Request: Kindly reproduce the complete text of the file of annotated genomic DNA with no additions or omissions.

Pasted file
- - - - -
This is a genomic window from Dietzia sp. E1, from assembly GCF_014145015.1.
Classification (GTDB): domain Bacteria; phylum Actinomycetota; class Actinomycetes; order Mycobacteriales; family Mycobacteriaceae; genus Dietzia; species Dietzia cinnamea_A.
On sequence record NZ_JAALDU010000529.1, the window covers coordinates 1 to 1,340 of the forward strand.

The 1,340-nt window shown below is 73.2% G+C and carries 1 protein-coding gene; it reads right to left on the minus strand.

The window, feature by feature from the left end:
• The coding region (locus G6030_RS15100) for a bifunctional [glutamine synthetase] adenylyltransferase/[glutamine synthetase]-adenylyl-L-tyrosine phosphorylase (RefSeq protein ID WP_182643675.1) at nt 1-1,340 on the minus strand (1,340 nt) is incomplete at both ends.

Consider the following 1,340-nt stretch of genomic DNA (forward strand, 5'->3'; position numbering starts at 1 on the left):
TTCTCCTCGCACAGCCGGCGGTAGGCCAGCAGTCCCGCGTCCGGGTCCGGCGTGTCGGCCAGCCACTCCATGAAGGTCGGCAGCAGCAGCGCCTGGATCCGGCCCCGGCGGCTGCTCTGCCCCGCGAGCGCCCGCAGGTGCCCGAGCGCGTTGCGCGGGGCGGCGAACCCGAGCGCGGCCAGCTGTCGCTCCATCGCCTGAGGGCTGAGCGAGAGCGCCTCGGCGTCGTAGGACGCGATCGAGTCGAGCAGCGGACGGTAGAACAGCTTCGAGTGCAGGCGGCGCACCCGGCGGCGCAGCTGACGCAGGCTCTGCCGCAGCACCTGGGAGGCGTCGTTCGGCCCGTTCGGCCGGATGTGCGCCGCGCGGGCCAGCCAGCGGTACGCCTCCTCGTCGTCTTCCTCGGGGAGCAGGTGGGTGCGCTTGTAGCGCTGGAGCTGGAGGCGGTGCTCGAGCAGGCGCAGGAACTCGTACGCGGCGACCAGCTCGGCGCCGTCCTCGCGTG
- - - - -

This is a genomic window from Dietzia sp. E1, from assembly GCF_014145015.1.
Classification (GTDB): domain Bacteria; phylum Actinomycetota; class Actinomycetes; order Mycobacteriales; family Mycobacteriaceae; genus Dietzia; species Dietzia cinnamea_A.
On sequence record NZ_JAALDU010000529.1, the window covers coordinates 1 to 1,340 of the forward strand.

The 1,340-nt window shown below is 73.2% G+C and carries 1 protein-coding gene; it reads right to left on the minus strand.

The window, feature by feature from the left end:
• The coding region (locus G6030_RS15100) for a bifunctional [glutamine synthetase] adenylyltransferase/[glutamine synthetase]-adenylyl-L-tyrosine phosphorylase (RefSeq protein ID WP_182643675.1) at nt 1-1,340 on the minus strand (1,340 nt) is incomplete at both ends.

Consider the following 1,340-nt stretch of genomic DNA (forward strand, 5'->3'; position numbering starts at 1 on the left):
TTCTCCTCGCACAGCCGGCGGTAGGCCAGCAGTCCCGCGTCCGGGTCCGGCGTGTCGGCCAGCCACTCCATGAAGGTCGGCAGCAGCAGCGCCTGGATCCGGCCCCGGCGGCTGCTCTGCCCCGCGAGCGCCCGCAGGTGCCCGAGCGCGTTGCGCGGGGCGGCGAACCCGAGCGCGGCCAGCTGTCGCTCCATCGCCTGAGGGCTGAGCGAGAGCGCCTCGGCGTCGTAGGACGCGATCGAGTCGAGCAGCGGACGGTAGAACAGCTTCGAGTGCAGGCGGCGCACCCGGCGGCGCAGCTGACGCAGGCTCTGCCGCAGCACCTGGGAGGCGTCGTTCGGCCCGTTCGGCCGGATGTGCGCCGCGCGGGCCAGCCAGCGGTACGCCTCCTCGTCGTCTTCCTCGGGGAGCAGGTGGGTGCGCTTGTAGCGCTGGAGCTGGAGGCGGTGCTCGAGCAGGCGCAGGAACTCGTACGCGGCGACCAGCTCGGCGCCGTCCTCGCGTG